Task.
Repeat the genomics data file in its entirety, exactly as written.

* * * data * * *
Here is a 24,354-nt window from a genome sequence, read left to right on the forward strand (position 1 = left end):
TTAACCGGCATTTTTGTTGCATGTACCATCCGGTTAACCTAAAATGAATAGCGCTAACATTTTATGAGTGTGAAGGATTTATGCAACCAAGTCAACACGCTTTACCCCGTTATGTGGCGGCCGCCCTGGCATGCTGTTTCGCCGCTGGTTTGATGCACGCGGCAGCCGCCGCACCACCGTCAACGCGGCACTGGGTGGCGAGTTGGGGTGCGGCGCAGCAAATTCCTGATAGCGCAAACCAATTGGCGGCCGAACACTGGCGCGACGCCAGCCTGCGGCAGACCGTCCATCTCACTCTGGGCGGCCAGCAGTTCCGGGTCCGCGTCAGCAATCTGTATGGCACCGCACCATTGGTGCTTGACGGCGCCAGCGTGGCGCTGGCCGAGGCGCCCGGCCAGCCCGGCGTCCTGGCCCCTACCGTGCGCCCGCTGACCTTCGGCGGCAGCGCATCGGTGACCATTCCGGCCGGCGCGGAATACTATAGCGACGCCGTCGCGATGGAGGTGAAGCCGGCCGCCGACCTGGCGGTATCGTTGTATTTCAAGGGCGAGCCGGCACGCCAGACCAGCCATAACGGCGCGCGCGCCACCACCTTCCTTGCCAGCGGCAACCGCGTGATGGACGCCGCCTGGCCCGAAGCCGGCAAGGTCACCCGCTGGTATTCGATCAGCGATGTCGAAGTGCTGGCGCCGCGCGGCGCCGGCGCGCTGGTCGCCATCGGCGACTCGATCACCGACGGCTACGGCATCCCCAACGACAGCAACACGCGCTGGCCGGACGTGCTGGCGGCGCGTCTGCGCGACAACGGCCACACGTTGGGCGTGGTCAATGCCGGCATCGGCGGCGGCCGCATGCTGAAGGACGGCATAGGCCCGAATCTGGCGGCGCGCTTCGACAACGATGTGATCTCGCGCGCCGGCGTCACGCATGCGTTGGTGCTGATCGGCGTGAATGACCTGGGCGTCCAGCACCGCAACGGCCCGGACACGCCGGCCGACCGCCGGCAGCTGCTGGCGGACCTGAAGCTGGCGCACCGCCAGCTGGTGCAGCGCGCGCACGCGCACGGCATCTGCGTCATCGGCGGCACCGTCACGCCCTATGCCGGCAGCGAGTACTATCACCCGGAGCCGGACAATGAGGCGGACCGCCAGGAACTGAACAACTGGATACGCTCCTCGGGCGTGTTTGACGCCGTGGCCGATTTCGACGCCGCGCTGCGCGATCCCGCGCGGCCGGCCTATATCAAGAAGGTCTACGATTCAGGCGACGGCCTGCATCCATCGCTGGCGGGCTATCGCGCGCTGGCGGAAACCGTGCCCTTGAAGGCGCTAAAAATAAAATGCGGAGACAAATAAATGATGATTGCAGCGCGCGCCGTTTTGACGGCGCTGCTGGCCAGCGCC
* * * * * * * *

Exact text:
Here is a 24,354-nt window from a genome sequence, read left to right on the forward strand (position 1 = left end):
TTAACCGGCATTTTTGTTGCATGTACCATCCGGTTAACCTAAAATGAATAGCGCTAACATTTTATGAGTGTGAAGGATTTATGCAACCAAGTCAACACGCTTTACCCCGTTATGTGGCGGCCGCCCTGGCATGCTGTTTCGCCGCTGGTTTGATGCACGCGGCAGCCGCCGCACCACCGTCAACGCGGCACTGGGTGGCGAGTTGGGGTGCGGCGCAGCAAATTCCTGATAGCGCAAACCAATTGGCGGCCGAACACTGGCGCGACGCCAGCCTGCGGCAGACCGTCCATCTCACTCTGGGCGGCCAGCAGTTCCGGGTCCGCGTCAGCAATCTGTATGGCACCGCACCATTGGTGCTTGACGGCGCCAGCGTGGCGCTGGCCGAGGCGCCCGGCCAGCCCGGCGTCCTGGCCCCTACCGTGCGCCCGCTGACCTTCGGCGGCAGCGCATCGGTGACCATTCCGGCCGGCGCGGAATACTATAGCGACGCCGTCGCGATGGAGGTGAAGCCGGCCGCCGACCTGGCGGTATCGTTGTATTTCAAGGGCGAGCCGGCACGCCAGACCAGCCATAACGGCGCGCGCGCCACCACCTTCCTTGCCAGCGGCAACCGCGTGATGGACGCCGCCTGGCCCGAAGCCGGCAAGGTCACCCGCTGGTATTCGATCAGCGATGTCGAAGTGCTGGCGCCGCGCGGCGCCGGCGCGCTGGTCGCCATCGGCGACTCGATCACCGACGGCTACGGCATCCCCAACGACAGCAACACGCGCTGGCCGGACGTGCTGGCGGCGCGTCTGCGCGACAACGGCCACACGTTGGGCGTGGTCAATGCCGGCATCGGCGGCGGCCGCATGCTGAAGGACGGCATAGGCCCGAATCTGGCGGCGCGCTTCGACAACGATGTGATCTCGCGCGCCGGCGTCACGCATGCGTTGGTGCTGATCGGCGTGAATGACCTGGGCGTCCAGCACCGCAACGGCCCGGACACGCCGGCCGACCGCCGGCAGCTGCTGGCGGACCTGAAGCTGGCGCACCGCCAGCTGGTGCAGCGCGCGCACGCGCACGGCATCTGCGTCATCGGCGGCACCGTCACGCCCTATGCCGGCAGCGAGTACTATCACCCGGAGCCGGACAATGAGGCGGACCGCCAGGAACTGAACAACTGGATACGCTCCTCGGGCGTGTTTGACGCCGTGGCCGATTTCGACGCCGCGCTGCGCGATCCCGCGCGGCCGGCCTATATCAAGAAGGTCTACGATTCAGGCGACGGCCTGCATCCATCGCTGGCGGGCTATCGCGCGCTGGCGGAAACCGTGCCCTTGAAGGCGCTAAAAATAAAATGCGGAGACAAATAAATGATGATTGCAGCGCGCGCCGTTTTGACGGCGCTGCTGGCCAGCGCC